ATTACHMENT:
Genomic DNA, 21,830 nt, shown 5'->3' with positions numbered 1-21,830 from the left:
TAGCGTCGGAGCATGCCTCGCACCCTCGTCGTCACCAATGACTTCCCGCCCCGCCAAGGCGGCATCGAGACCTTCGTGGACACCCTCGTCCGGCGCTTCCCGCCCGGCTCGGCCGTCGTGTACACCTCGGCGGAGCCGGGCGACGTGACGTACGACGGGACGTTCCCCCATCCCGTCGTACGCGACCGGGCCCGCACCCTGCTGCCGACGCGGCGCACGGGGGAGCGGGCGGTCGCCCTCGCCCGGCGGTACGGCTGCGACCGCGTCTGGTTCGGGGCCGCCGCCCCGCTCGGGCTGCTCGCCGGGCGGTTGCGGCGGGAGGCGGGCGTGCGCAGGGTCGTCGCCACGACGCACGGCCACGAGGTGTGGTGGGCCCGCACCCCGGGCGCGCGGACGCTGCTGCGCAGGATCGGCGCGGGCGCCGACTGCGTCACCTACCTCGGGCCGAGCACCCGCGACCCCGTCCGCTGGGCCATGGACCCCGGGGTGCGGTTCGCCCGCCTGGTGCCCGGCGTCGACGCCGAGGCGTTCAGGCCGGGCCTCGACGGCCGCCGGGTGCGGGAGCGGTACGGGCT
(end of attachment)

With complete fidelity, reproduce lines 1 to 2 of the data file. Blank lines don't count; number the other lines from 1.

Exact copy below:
Genomic DNA, 21,830 nt, shown 5'->3' with positions numbered 1-21,830 from the left:
TAGCGTCGGAGCATGCCTCGCACCCTCGTCGTCACCAATGACTTCCCGCCCCGCCAAGGCGGCATCGAGACCTTCGTGGACACCCTCGTCCGGCGCTTCCCGCCCGGCTCGGCCGTCGTGTACACCTCGGCGGAGCCGGGCGACGTGACGTACGACGGGACGTTCCCCCATCCCGTCGTACGCGACCGGGCCCGCACCCTGCTGCCGACGCGGCGCACGGGGGAGCGGGCGGTCGCCCTCGCCCGGCGGTACGGCTGCGACCGCGTCTGGTTCGGGGCCGCCGCCCCGCTCGGGCTGCTCGCCGGGCGGTTGCGGCGGGAGGCGGGCGTGCGCAGGGTCGTCGCCACGACGCACGGCCACGAGGTGTGGTGGGCCCGCACCCCGGGCGCGCGGACGCTGCTGCGCAGGATCGGCGCGGGCGCCGACTGCGTCACCTACCTCGGGCCGAGCACCCGCGACCCCGTCCGCTGGGCCATGGACCCCGGGGTGCGGTTCGCCCGCCTGGTGCCCGGCGTCGACGCCGAGGCGTTCAGGCCGGGCCTCGACGGCCGCCGGGTGCGGGAGCGGTACGGGCT